The eighties was a difficult decade for GM, and the Cadillac Cimarron is the poster boy of the era. No other single car so epitomizes the brand degradation that Cadillac inflicted upon itself. And to make matters worse, in 1985 they built a dual cowl pheaton concept car to directly invoke the spirit of the the ultimate Cadillac ever, the 1931 V16 Fleetwood. Truly brilliant.
The Most Ironic GM Concept Car Ever: 1985 Cadillac Cimarron Dual Cowl Phaeton
– Posted on December 14, 2011
Some of the styling cues on the concept are attractive, and in fact remind me of the 1992 Seville.
While the Cimmaron had been out for a few years at the time this concept was released, it leaves me wondering how things would have turned out had it not been rushed into production.
It is certainly better looking than the production Cimmaron. Although the front end is reminiscent of the final Caprice. Is this supposed to be based on a real Cimmaron? This car looks quite a bit larger, but it is hard to tell. If really Cimmaron-sized, it belongs on one of those kiddie rides on the midway.
Actually, I am surprised that nobody has done a dual-cowl convertible in modern times. Top-down driving is miserable in the rear seat of a convertible, and I would think that some high-end car would have given the dual cowl and second windshield a try.
The grille is like the Caprice, but the rest of the car reminds me of an Oldsmobile. I think those rims are like some used on Toronados too.
They look alot like the ones on the Touring Suspension equipped Cadillacs in the late 80’s too, see 1987 DeVille Touring Coupe.
The PPG pace cars were pretty ambitious project, and I used to enjoy reading about the ones from Dodge and Renault at the time. I don’t recall anyone ever mentioning this Cimarron. It must have been a pretty confusing assignment for the men that were instructed to take a Cimarron and turn it into something evocative of a real Cadillac.
The Dodge M4S will aways be one of my favorites.
At least one M4S survives, but it seems to have a supercharged Buick 3800 and an automatic transmission now.
That was one of the surviving Wraith prop cars. They finished a “restoration” on it last year and final plans are to install a turbo 2.2 back where it belongs.
There is a lot of what Cadillac would become in that car. It has the feel of the 92+ Eldo and Seville specifically.
I found it hard to believe that Caddy used the J body with their luxury brand names the local Camira was rubbish and so obviously a cloned Vauxhall despite Holdens hype of Australian designed. It was an awful car with built in problems why would GM sully their top brand? Fortunately the J Holdens are an extremely rare sight now like the other Wheels magazine worst COTY award choice the P76 they have disappeared from the roads. Why bother doing a twin cowl concept on such a crap platform it lowers the tone of the original V16 and does nothing for the Cimmaron.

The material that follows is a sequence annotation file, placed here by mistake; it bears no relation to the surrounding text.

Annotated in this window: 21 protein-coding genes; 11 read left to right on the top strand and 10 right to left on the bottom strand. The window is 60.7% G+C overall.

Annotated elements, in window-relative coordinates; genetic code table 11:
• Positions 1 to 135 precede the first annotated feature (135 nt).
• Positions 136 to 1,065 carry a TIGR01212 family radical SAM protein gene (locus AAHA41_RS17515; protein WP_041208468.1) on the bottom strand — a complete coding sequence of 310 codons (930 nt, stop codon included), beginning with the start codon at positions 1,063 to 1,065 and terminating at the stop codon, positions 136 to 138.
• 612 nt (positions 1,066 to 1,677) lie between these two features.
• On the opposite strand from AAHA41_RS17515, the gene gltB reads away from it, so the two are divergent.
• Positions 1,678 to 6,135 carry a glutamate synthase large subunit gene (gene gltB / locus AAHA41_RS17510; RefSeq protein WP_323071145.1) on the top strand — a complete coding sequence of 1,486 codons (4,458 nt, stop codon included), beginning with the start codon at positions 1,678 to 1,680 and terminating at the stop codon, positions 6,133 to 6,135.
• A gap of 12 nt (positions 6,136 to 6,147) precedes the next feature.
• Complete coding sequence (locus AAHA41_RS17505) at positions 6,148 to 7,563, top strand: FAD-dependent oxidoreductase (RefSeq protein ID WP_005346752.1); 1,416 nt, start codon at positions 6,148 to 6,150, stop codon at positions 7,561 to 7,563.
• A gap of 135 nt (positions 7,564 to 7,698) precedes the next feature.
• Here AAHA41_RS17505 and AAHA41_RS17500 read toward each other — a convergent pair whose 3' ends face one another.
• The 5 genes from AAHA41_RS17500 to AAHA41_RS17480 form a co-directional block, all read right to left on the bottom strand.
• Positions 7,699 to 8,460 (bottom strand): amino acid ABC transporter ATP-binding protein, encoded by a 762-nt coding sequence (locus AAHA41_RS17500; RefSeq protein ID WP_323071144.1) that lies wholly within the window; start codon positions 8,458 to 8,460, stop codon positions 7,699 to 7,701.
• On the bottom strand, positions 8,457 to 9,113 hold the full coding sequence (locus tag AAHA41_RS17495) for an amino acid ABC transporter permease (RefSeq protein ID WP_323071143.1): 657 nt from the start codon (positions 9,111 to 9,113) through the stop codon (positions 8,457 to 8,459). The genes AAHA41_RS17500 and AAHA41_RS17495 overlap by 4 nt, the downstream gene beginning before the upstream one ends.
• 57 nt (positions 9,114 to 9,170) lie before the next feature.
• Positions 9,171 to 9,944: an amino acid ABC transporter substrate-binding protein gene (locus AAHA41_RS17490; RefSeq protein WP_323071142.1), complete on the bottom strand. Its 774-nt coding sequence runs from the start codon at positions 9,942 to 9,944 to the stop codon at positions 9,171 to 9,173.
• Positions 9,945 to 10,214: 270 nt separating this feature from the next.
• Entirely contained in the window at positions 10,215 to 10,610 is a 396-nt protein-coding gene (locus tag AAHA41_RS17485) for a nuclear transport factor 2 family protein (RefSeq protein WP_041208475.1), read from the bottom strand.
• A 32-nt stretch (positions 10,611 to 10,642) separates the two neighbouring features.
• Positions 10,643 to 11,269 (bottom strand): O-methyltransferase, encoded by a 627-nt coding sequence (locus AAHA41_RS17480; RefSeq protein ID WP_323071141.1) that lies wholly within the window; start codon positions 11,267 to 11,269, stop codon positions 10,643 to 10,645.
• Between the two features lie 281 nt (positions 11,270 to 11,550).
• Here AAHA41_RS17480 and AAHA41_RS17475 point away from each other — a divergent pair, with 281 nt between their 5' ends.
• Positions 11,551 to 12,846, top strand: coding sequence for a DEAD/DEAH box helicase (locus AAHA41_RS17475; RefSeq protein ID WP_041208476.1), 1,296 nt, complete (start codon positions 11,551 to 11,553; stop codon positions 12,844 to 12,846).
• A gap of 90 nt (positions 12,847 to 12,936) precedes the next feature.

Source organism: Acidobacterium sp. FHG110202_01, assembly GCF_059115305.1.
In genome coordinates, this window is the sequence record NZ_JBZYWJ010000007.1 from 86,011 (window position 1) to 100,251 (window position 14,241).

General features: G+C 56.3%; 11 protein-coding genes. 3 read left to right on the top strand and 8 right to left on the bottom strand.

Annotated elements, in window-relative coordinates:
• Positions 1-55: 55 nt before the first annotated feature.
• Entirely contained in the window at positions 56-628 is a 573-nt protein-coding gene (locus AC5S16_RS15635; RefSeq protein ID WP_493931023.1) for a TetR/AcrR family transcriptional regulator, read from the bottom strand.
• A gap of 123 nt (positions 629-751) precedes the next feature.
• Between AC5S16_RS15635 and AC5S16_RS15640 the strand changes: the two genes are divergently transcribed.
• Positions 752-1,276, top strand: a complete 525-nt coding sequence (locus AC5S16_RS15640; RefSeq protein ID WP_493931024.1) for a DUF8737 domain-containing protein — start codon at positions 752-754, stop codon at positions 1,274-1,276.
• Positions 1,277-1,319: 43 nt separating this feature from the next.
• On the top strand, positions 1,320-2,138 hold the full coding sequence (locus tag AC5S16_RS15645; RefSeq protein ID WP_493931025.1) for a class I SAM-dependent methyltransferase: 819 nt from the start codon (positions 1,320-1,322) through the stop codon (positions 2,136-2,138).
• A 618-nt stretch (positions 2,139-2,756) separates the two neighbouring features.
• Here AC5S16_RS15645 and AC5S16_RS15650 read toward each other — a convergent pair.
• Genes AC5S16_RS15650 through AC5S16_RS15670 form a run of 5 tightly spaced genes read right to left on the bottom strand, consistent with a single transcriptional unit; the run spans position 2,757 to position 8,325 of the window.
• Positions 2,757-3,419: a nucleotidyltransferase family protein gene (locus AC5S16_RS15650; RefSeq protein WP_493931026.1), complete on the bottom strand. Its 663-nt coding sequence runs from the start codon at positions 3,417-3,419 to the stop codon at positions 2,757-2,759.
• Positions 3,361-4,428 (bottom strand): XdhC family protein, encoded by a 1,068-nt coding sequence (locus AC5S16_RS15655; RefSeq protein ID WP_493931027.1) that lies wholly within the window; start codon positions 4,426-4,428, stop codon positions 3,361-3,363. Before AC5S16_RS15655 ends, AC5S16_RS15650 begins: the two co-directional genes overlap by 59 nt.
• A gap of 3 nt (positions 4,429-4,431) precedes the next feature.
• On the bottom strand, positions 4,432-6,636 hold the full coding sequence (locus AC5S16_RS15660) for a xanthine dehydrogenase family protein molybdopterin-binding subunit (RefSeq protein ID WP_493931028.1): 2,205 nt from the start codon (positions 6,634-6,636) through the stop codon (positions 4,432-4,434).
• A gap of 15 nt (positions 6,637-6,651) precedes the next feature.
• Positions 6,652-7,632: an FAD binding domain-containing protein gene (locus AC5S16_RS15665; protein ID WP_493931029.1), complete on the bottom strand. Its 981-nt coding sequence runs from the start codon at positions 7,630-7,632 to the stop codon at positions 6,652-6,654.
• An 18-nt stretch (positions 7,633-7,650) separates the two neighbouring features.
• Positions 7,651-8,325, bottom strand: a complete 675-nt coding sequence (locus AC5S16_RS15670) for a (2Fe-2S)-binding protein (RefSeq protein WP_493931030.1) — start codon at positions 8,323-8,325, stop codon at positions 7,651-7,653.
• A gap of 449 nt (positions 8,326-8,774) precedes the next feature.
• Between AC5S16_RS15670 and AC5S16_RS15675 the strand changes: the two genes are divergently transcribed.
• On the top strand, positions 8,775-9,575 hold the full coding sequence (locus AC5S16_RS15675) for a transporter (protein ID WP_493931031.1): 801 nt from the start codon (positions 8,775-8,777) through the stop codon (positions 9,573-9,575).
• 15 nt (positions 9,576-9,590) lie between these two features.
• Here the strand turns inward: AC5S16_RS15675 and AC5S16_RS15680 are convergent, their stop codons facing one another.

This was hinting at a new generation Cimmaron, but the plug was pulled completely.
GM gets bashed for the Cimm, but in 1979-81, Gas Crisis II caused panic all over. Caddy dealers demanded a small car to sell, so we got their J car. The 80’s were predicted to be conitued high gas prices and all small cars. Thus no extra $ for styling, performance and size. Of course we know what really happened.
It’s kind of hard to not react to high gas prices. Were they supposed to sit and do nothing?
In this case, doing nothing would have been better. There was nothing wrong with the concept of a small Cadillac…but one that was such an obvious rebadge of a Chevrolet wasn’t the answer.
When Cadillac General Manager Ed Kennard was pushing hard for Cadillac to be included in the J-body program, to allow the Cimarron’s immediate introduction, General Motors President Pete Estes reportedly said, “You don’t have time to turn the J-Car into a Cadillac.”
And he was right. The car wasn’t competitive with a Honda Accord, let alone a BMW 3-Series.
If they’d at least had time to give the Cimarron a unique look, as above just without the dual cowl part, it would have been taken a bit more seriously.
Cadillac worked some magic transforming the plebeian Nova into a Seville. If they’d been able to give the Cimarron some unique styling and a few other cues to distinguish it from the rest of the J-cars, it could’ve been quite a success.
The final Cimmarons, with a standard V-6 and a front and rear clip that were definitely different from the other four versions wasn’t too bad. If they’d have brought THAT car out in ’81, there’d be a lot less bitching.
Still a J-car, there’s no way around that.
This seems like a call to arms for some skillful photochopper to do an X-body Cadillac Citation.
This is the rare occasion in which I agree with Syke. Neighbor had one of the last Cimmarons built. It was actually lustworthy with aluminum wheels, tan leather, tinted windows, and deep brown paint. Still pissed at myself for not wrestling it away from him.
I agree Syke. I actually like the ’87 and ’88 models, although they are still clearly Cavalier derived. I remember seeing a burgundy Cimarron at the ’88 Chicago Auto Show when I was eight years old. It must have made an impression!
Shame? We have no shame!
Like everything else at GM it had to be built from off the stock parts. As to the gas crisis, anyone buying a Cadillac shouldn’t care about gas prices, that’s what Chevy is for. When the division, dealers, and suits started thinking that well off customers wanted econoboxes with nice seats and fancy wheels that was the beginning of the end.